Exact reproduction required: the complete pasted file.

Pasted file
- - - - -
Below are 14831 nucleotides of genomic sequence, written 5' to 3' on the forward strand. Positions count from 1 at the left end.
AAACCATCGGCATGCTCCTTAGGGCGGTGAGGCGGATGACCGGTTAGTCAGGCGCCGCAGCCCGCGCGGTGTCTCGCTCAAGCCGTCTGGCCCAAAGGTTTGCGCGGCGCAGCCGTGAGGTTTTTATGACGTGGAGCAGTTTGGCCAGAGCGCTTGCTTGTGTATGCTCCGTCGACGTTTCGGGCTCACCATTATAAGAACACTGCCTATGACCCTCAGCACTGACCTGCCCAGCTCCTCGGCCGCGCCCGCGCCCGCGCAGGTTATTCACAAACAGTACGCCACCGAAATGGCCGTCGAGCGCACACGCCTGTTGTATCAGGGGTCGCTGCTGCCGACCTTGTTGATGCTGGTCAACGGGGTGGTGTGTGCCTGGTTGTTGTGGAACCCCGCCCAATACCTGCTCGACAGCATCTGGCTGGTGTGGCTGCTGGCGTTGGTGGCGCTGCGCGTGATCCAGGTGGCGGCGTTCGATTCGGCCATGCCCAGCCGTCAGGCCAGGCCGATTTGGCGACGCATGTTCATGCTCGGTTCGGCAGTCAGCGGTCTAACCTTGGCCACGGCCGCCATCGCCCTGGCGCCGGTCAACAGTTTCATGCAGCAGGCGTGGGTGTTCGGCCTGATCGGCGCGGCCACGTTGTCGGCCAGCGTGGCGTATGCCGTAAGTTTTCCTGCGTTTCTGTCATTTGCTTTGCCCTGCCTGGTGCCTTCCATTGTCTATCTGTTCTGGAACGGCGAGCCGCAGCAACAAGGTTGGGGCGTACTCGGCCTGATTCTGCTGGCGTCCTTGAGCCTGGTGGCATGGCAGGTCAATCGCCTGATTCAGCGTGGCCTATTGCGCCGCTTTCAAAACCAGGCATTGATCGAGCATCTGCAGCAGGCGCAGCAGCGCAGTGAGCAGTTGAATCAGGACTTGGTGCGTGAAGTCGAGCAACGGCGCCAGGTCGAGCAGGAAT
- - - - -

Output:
Below are 14831 nucleotides of genomic sequence, written 5' to 3' on the forward strand. Positions count from 1 at the left end.
AAACCATCGGCATGCTCCTTAGGGCGGTGAGGCGGATGACCGGTTAGTCAGGCGCCGCAGCCCGCGCGGTGTCTCGCTCAAGCCGTCTGGCCCAAAGGTTTGCGCGGCGCAGCCGTGAGGTTTTTATGACGTGGAGCAGTTTGGCCAGAGCGCTTGCTTGTGTATGCTCCGTCGACGTTTCGGGCTCACCATTATAAGAACACTGCCTATGACCCTCAGCACTGACCTGCCCAGCTCCTCGGCCGCGCCCGCGCCCGCGCAGGTTATTCACAAACAGTACGCCACCGAAATGGCCGTCGAGCGCACACGCCTGTTGTATCAGGGGTCGCTGCTGCCGACCTTGTTGATGCTGGTCAACGGGGTGGTGTGTGCCTGGTTGTTGTGGAACCCCGCCCAATACCTGCTCGACAGCATCTGGCTGGTGTGGCTGCTGGCGTTGGTGGCGCTGCGCGTGATCCAGGTGGCGGCGTTCGATTCGGCCATGCCCAGCCGTCAGGCCAGGCCGATTTGGCGACGCATGTTCATGCTCGGTTCGGCAGTCAGCGGTCTAACCTTGGCCACGGCCGCCATCGCCCTGGCGCCGGTCAACAGTTTCATGCAGCAGGCGTGGGTGTTCGGCCTGATCGGCGCGGCCACGTTGTCGGCCAGCGTGGCGTATGCCGTAAGTTTTCCTGCGTTTCTGTCATTTGCTTTGCCCTGCCTGGTGCCTTCCATTGTCTATCTGTTCTGGAACGGCGAGCCGCAGCAACAAGGTTGGGGCGTACTCGGCCTGATTCTGCTGGCGTCCTTGAGCCTGGTGGCATGGCAGGTCAATCGCCTGATTCAGCGTGGCCTATTGCGCCGCTTTCAAAACCAGGCATTGATCGAGCATCTGCAGCAGGCGCAGCAGCGCAGTGAGCAGTTGAATCAGGACTTGGTGCGTGAAGTCGAGCAACGGCGCCAGGTCGAGCAGGAAT